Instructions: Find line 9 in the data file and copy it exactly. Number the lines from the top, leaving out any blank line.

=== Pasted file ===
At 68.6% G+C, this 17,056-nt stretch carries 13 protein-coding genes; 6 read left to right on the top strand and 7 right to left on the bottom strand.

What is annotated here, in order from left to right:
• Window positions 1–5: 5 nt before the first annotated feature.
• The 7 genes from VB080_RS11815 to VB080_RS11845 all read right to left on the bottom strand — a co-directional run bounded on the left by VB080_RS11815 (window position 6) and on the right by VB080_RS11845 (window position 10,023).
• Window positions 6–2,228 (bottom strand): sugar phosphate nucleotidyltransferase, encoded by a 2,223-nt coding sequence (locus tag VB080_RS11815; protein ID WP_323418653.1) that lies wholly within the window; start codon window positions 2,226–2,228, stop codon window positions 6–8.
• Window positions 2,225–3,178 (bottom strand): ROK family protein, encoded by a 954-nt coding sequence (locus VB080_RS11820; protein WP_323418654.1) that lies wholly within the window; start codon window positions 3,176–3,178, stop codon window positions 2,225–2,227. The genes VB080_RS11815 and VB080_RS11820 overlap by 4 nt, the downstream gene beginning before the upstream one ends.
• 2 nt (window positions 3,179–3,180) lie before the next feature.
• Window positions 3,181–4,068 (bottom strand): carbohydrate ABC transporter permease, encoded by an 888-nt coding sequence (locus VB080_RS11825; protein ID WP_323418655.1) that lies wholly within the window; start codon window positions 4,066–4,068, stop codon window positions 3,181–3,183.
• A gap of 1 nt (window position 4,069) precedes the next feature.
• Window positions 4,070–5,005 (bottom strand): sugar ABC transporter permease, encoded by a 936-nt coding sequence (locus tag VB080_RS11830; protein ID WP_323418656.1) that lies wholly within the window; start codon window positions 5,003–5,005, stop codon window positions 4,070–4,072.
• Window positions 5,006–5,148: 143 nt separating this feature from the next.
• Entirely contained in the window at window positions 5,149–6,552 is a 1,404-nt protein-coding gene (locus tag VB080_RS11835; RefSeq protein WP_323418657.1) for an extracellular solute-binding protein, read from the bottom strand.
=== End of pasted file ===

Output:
• A gap of 1 nt (window position 4,069) precedes the next feature.